PROTOCOL AGAINST THE ILLICIT MANUFACTURING OF AND TRAFFICKING IN FIREARMS, THEIR PARTS AND COMPONENTS AND AMMUNITION, SUPPLEMENTING THE UNITED NATIONS CONVENTION
AGAINST TRANSNATIONAL ORGANIZED CRIME

Preamble
The States Parties to this Protocol,

Aware of the urgent need to prevent, combat and eradicate the illicit manufacturing of and trafficking in firearms, their parts and components and ammunition, owing to the harmful effects of those activities on the security of each State, region and the world as a whole, endangering the well-being of peoples, their social and economic development and their right to live in peace,

Convinced, therefore, of the necessity for all States to take all appropriate measures to this end, including international cooperation and other measures at the regional and global levels,

Recalling General Assembly resolution 53/111 of 9 December 1998, in which the Assembly decided to establish an open-ended intergovernmental ad hoc committee for the purpose of elaborating a comprehensive international convention against transnational organized crime and of discussing the elaboration of, inter alia, an international instrument combating the illicit manufacturing of and trafficking in firearms, their parts and components and ammunition,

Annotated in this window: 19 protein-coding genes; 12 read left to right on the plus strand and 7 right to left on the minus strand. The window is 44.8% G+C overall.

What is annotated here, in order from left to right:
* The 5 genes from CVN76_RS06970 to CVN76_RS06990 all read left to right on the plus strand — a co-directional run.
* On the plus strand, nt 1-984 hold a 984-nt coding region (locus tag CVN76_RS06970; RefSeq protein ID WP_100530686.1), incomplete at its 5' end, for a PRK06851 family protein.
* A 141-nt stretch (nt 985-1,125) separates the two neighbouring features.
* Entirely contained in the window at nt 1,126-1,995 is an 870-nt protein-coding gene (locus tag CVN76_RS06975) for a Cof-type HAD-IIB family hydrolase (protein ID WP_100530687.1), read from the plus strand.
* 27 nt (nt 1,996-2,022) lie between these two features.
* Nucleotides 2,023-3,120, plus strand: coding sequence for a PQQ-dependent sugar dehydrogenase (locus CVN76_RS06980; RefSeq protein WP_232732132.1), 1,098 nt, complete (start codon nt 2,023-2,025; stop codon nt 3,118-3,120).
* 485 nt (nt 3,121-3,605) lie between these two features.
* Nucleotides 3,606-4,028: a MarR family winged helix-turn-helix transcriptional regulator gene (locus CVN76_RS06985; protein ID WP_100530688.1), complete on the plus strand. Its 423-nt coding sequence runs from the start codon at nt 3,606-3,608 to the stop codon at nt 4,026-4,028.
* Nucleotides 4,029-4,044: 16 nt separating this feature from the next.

Bearing in mind the principle of equal rights and self-determination of peoples, as enshrined in the Charter of the United Nations and the Declaration on Principles of International Law concerning Friendly Relations and Cooperation among States in accordance with the Charter of the United Nations,

Convinced that supplementing the United Nations Convention against Transnational Organized Crime with an international instrument against the illicit manufacturing of and trafficking in firearms, their parts and components and ammunition will be useful in preventing and combating those crimes,

Have agreed as follows :

I. General provisions
Article 1
Relation with the United Nations Convention against Transnational Organized Crime

1. This Protocol supplements the United Nations Convention against Transnational Organized Crime. It shall be interpreted together with the Convention.
2. The provisions of the Convention shall apply, mutatis mutandis, to this Protocol unless otherwise provided herein.